Something I was guilty of quite a lot last year was punishing an entire classroom of students for the behavior of a few crazy students. When nearly an entire class is in an uproar and you're battling a group of thirty-plus students day in and day out it's hard not to get frustrated, accuse an entire class of being out of line and dish out a group punishment. If you think about it though, it is pretty unfair to punish the students, however few they may be, who are sitting through class always trying to do the right thing, but who are stuck in a room with way too many other students, many of whom are not in the right setting to be academically productive and who tend to act out each and every day in class.
Last year I found myself saying a lot of things like "you all need to understand that there are people out there that will ruin things and you need to learn to hold them accountable." This seems a bit misdirected. In a setting where keeping others accountable is not dreamed of, let alone embraced, punishing the students doing the right thing may only lead to them to acting out with the rest of the class in the future. The students doing their jobs depend on you to manage the class. Whether you do or not is not the issue. You are punishing those students because you are having difficulty managing the class. That's how they see it.
During the day I had an explosion last week I also had difficulty in another class, which was also on the verge of rebelling against silent reading. After trying to have another discussion on why it's important to learn to read non-fiction, a couple students starting goofing off and calling out to the class, ridiculing reading and the teaching methods in my classroom. As I was already irritable, I acted rashly. Instead of doing some role-playing to show what good interview skills are, I made them get quiet and write down PowerPoint slides instead- hardly sound teaching. The kicker was that a student pointed out that it was because of two students that twenty-eight were now having to write a ton of notes instead of doing what I'd planned for them.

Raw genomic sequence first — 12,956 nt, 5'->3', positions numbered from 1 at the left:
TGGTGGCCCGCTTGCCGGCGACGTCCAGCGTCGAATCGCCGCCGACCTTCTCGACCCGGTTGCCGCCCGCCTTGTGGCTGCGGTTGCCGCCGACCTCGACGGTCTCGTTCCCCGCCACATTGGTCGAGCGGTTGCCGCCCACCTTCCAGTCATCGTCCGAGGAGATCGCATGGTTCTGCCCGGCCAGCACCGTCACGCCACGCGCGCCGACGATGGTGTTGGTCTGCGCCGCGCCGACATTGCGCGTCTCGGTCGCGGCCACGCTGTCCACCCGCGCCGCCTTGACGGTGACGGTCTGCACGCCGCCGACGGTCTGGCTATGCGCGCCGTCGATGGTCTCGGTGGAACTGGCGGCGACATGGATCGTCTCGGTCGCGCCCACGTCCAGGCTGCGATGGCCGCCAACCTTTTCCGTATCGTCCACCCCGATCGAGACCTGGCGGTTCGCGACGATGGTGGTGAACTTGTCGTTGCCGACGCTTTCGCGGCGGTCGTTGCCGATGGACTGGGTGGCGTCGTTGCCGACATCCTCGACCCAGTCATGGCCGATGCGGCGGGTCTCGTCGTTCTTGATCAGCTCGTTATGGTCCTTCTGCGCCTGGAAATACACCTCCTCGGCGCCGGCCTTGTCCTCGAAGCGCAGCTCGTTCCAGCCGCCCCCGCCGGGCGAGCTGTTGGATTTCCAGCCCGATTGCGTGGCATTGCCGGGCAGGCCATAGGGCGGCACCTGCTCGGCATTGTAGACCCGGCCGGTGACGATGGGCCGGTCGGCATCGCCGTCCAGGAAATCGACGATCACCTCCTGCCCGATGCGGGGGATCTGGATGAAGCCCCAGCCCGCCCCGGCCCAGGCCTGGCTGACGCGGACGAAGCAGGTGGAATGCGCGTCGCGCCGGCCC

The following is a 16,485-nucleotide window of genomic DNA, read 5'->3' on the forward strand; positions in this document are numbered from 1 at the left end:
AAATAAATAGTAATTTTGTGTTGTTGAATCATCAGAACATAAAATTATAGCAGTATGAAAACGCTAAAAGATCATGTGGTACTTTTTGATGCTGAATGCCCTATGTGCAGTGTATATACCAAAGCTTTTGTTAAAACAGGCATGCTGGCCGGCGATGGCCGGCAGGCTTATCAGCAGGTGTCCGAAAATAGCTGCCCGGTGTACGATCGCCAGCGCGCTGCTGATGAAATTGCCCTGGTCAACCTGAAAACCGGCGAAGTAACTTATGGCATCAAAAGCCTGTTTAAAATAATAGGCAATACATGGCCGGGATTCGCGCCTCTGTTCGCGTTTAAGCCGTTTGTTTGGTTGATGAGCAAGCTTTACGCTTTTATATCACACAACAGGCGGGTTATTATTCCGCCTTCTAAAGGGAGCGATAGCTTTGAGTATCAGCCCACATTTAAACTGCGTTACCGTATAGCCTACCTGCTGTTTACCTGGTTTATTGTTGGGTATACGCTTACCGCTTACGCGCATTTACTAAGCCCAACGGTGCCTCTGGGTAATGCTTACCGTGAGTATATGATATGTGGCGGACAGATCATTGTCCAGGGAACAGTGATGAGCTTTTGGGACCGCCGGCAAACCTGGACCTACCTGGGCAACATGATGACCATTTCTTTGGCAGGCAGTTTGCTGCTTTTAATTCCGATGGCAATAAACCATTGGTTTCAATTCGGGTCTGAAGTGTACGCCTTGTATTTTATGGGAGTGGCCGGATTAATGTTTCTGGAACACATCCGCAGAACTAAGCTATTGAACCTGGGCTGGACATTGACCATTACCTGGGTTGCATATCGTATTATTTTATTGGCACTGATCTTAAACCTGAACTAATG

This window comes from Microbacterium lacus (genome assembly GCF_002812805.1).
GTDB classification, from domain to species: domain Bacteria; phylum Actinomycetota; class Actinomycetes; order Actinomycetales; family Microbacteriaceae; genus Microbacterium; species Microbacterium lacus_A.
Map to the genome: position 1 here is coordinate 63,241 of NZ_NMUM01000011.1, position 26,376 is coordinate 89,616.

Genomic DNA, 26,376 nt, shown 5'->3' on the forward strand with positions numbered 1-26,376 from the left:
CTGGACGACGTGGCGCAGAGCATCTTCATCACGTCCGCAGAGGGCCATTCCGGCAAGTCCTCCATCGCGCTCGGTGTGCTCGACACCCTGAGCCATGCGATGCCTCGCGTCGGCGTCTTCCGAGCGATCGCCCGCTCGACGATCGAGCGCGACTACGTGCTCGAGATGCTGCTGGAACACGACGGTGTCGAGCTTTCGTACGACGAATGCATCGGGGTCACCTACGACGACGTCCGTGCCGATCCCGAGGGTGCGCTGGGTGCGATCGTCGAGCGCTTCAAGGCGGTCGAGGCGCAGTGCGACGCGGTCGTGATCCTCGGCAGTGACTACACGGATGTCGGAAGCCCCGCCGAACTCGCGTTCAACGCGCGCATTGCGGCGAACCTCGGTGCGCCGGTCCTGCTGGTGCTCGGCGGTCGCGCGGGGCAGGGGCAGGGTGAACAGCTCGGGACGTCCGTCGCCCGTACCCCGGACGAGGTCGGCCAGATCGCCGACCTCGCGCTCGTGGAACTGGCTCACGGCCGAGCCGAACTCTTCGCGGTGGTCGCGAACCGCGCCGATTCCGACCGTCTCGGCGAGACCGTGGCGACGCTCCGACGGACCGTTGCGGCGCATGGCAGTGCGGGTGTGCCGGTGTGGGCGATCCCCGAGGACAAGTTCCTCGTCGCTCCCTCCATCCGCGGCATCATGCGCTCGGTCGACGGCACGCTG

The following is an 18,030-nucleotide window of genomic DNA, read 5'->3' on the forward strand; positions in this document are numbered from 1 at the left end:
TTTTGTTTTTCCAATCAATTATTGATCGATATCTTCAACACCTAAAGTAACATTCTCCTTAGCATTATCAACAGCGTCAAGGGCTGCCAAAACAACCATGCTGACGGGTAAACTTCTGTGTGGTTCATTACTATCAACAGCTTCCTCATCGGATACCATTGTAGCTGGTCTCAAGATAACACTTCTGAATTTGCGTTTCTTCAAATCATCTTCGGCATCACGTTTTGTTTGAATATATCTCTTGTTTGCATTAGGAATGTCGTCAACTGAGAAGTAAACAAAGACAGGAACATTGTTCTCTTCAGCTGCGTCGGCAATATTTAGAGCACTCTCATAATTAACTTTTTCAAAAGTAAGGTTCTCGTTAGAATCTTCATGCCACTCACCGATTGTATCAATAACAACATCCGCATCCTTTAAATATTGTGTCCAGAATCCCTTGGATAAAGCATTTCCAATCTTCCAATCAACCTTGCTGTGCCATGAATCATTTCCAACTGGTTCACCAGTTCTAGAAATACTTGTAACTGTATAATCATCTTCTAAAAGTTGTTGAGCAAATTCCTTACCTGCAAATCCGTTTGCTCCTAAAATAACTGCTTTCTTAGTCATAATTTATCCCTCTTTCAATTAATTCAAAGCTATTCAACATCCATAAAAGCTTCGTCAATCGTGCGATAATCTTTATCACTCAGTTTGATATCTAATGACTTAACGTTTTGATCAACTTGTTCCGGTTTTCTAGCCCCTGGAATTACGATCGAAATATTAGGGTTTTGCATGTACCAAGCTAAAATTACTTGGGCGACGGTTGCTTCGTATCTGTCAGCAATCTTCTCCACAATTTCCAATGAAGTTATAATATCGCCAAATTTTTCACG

I'm not saying that you shouldn't do what you can to help your classes realize their actions affect other students. Keeping a whole class a couple minutes into lunch until they are quiet so that they don't storm out into the hallway and the rest of the school being obnoxious is not a bad idea. I do that on a regular basis and the students then keep one another in check. There might also be instances when in order to preserve order and even safety in the classroom you'll have to shut everyone down as best you can and have them do something that is not very academic. In the case of the SSR near-rebellion, I didn't have much else planned to pull out of my hat to teach interview skills, so I made them write down what those skills are in hopes that some of it would be used. Had I been more calm and collected I would probably would have been able to gain control of the class and move forward with the lesson, but I made the decision to punish the class and then had to stick with it.
Be very careful about punishing a whole group of people. If you're pissed off and not thinking clearly, you may want to hold off on delving out large swaths of detention times and extra work. There are still times that I feel the whole class deserves some kind of punishment, but I'm doing my best not to act on it when I'm angry in the classroom.
Today's Wine: Kaiken Malbec. This one is out of Argentina. I need to pay more attention to the qualities of the wines I'm drinking. I got lazy with this one and simply thought "pretty good!" Perhaps that kind of review is enough though.